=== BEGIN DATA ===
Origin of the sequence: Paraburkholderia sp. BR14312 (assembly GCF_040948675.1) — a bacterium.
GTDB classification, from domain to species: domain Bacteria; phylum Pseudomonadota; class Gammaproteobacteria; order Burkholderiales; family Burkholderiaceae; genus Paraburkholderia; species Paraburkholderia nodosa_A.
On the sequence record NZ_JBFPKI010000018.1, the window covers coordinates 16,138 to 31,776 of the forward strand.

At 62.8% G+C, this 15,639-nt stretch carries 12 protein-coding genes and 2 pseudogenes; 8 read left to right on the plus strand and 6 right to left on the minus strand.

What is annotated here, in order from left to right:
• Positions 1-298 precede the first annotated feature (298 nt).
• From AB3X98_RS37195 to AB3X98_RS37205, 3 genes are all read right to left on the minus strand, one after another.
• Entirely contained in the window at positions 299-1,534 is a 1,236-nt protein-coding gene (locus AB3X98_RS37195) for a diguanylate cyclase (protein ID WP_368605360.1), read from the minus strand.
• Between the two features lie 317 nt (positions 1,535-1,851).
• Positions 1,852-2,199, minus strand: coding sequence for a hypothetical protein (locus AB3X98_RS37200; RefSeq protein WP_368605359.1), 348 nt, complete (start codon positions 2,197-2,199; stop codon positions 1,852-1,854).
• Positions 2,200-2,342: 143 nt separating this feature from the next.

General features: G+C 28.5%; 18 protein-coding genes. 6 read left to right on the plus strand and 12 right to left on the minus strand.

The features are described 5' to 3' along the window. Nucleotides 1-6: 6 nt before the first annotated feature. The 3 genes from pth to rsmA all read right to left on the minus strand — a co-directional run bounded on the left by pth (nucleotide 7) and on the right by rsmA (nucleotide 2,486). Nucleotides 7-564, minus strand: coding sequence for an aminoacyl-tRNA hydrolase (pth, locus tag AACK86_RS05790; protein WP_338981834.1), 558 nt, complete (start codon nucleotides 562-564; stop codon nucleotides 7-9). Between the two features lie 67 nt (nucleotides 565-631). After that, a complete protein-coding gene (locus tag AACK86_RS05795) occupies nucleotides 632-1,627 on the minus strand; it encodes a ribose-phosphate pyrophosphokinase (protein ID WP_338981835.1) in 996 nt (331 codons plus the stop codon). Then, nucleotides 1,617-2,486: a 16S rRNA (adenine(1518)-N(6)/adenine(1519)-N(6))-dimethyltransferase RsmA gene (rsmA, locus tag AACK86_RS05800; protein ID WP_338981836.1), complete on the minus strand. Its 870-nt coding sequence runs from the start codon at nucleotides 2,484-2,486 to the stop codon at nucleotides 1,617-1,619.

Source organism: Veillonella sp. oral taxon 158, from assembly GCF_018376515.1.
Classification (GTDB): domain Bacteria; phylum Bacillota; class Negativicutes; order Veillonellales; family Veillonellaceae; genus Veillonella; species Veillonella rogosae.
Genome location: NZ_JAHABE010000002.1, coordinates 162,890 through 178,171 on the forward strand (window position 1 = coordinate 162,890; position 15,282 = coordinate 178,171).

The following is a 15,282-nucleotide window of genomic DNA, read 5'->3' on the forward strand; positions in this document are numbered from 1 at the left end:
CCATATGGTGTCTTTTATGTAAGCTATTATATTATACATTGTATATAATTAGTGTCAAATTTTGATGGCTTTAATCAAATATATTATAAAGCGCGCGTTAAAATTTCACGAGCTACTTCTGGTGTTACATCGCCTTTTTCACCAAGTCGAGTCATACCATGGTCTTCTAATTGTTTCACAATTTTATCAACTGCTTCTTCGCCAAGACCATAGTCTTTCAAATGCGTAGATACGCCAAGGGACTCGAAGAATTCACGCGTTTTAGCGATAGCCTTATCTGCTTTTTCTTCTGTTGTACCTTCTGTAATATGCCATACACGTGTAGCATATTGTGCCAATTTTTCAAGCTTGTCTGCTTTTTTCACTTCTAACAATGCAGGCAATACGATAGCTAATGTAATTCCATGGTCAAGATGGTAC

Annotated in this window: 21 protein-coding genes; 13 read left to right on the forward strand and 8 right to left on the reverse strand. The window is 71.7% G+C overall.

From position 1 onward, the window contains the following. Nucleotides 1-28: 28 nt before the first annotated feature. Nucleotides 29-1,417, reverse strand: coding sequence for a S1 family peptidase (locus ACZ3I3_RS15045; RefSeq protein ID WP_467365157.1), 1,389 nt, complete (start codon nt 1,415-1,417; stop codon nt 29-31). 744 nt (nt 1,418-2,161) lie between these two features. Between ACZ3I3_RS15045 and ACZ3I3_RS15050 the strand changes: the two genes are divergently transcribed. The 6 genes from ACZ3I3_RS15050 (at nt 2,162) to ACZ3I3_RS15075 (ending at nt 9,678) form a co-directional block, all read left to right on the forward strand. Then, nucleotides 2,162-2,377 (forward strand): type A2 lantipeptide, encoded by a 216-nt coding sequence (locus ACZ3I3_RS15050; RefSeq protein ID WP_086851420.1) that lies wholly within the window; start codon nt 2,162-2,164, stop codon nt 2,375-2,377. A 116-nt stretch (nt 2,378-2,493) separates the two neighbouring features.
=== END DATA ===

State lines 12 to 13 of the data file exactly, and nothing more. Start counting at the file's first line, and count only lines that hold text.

General features: G+C 28.5%; 18 protein-coding genes. 6 read left to right on the plus strand and 12 right to left on the minus strand.

The features are described 5' to 3' along the window. Nucleotides 1-6: 6 nt before the first annotated feature. The 3 genes from pth to rsmA all read right to left on the minus strand — a co-directional run bounded on the left by pth (nucleotide 7) and on the right by rsmA (nucleotide 2,486). Nucleotides 7-564, minus strand: coding sequence for an aminoacyl-tRNA hydrolase (pth, locus tag AACK86_RS05790; protein WP_338981834.1), 558 nt, complete (start codon nucleotides 562-564; stop codon nucleotides 7-9). Between the two features lie 67 nt (nucleotides 565-631). After that, a complete protein-coding gene (locus tag AACK86_RS05795) occupies nucleotides 632-1,627 on the minus strand; it encodes a ribose-phosphate pyrophosphokinase (protein ID WP_338981835.1) in 996 nt (331 codons plus the stop codon). Then, nucleotides 1,617-2,486: a 16S rRNA (adenine(1518)-N(6)/adenine(1519)-N(6))-dimethyltransferase RsmA gene (rsmA, locus tag AACK86_RS05800; protein ID WP_338981836.1), complete on the minus strand. Its 870-nt coding sequence runs from the start codon at nucleotides 2,484-2,486 to the stop codon at nucleotides 1,617-1,619.